A grasping plan is an algorithm used by a robot arm and gripper to get hold of a specific object. The details of such a program depend on the type of robot arm and gripper, on the size of the robot's work area, and on the type of object(s) to be grasped.
As an example, imagine you own a mobile, autonomous personal robot. You are having spaghetti with lots of sauce for supper, so you feel compelled to instruct the machine to get you six paper napkins. The robot must use a certain program to find the kitchen, another program to locate the cabinet or drawer in which the napkins are stored, and another program to determine which objects in the drawer are the paper napkins. Then the gripper must pick up exactly six napkins without upsetting the other contents of the drawer or cabinet. This is a simple process for a human being, even a child, to carry out, but it is complex when reduced to digital components. There are myriad ways in which the robot might execute this assignment wrong, but only one way to do it right.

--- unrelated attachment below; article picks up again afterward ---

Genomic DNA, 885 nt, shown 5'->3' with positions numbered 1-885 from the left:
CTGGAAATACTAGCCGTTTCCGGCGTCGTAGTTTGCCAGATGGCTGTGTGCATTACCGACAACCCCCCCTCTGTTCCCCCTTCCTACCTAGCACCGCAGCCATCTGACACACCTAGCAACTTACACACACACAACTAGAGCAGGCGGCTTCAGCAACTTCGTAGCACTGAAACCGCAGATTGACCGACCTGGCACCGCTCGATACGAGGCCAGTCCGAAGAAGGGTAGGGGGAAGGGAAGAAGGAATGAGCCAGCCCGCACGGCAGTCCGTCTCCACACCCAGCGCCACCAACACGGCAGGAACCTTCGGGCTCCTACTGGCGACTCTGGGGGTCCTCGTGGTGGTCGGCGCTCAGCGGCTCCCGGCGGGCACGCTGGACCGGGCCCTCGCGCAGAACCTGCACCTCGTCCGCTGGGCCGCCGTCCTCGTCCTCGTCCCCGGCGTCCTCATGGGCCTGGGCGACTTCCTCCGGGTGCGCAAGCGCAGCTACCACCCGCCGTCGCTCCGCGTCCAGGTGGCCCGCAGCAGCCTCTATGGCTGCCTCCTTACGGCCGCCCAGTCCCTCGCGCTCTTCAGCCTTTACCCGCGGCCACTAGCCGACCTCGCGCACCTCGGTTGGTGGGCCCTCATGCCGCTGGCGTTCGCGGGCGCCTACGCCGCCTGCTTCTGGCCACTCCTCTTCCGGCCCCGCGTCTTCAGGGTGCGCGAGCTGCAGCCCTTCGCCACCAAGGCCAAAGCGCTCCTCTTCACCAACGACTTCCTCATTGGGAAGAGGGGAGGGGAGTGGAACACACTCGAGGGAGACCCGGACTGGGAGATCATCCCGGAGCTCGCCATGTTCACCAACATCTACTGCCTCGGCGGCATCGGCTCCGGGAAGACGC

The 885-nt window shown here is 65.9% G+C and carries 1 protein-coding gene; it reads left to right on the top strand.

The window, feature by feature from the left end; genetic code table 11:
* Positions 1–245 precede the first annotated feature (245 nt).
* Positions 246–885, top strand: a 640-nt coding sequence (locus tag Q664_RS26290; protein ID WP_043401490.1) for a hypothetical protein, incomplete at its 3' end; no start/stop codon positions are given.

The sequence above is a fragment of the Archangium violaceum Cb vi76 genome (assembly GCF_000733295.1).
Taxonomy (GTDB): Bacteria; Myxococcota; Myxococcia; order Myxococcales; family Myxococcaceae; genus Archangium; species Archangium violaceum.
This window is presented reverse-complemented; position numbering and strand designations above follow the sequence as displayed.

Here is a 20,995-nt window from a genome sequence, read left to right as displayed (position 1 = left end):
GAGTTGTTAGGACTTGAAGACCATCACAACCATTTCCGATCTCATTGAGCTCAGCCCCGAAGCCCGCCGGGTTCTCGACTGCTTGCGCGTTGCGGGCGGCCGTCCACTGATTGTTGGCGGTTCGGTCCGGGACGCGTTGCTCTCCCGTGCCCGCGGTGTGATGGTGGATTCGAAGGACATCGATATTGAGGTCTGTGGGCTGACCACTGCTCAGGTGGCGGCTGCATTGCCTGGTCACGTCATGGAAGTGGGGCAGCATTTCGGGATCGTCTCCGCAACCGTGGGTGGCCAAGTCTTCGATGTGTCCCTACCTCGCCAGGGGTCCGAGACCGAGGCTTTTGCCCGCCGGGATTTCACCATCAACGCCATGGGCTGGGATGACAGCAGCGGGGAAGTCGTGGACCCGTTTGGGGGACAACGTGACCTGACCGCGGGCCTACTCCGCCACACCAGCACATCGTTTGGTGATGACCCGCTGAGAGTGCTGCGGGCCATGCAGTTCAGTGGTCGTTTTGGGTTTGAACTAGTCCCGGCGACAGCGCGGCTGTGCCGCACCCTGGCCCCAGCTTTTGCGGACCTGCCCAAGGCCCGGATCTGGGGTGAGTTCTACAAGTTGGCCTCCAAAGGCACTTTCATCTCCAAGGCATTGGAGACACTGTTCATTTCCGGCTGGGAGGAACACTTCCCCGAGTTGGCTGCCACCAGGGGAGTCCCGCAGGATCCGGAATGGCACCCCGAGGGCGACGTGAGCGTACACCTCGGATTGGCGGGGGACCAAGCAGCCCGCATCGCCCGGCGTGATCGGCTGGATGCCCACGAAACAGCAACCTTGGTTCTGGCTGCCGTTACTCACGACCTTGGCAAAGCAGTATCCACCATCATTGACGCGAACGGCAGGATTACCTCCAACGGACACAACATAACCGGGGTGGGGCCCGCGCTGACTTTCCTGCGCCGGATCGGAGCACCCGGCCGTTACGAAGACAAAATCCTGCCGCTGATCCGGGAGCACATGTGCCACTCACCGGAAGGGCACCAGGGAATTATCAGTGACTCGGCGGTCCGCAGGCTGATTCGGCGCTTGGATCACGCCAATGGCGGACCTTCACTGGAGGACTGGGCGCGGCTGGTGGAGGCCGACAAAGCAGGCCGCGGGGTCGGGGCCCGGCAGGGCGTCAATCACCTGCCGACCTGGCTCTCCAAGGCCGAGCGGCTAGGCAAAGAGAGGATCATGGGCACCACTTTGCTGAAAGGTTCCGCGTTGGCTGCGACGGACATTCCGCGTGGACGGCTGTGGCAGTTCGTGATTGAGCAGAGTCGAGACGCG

A grasping plan can be enhanced by machine vision . Tactile sensors, pressure sensors, and texture sensors can also help ensure that the gripper picks up the correct object in the right way. An efficient and reliable grasping plan involves the use of a detailed, three-dimensional map of the robot's entire work environment, stored in the robot controller's memory. The grasping plan can then assign every object or set of objects a range of coordinate values.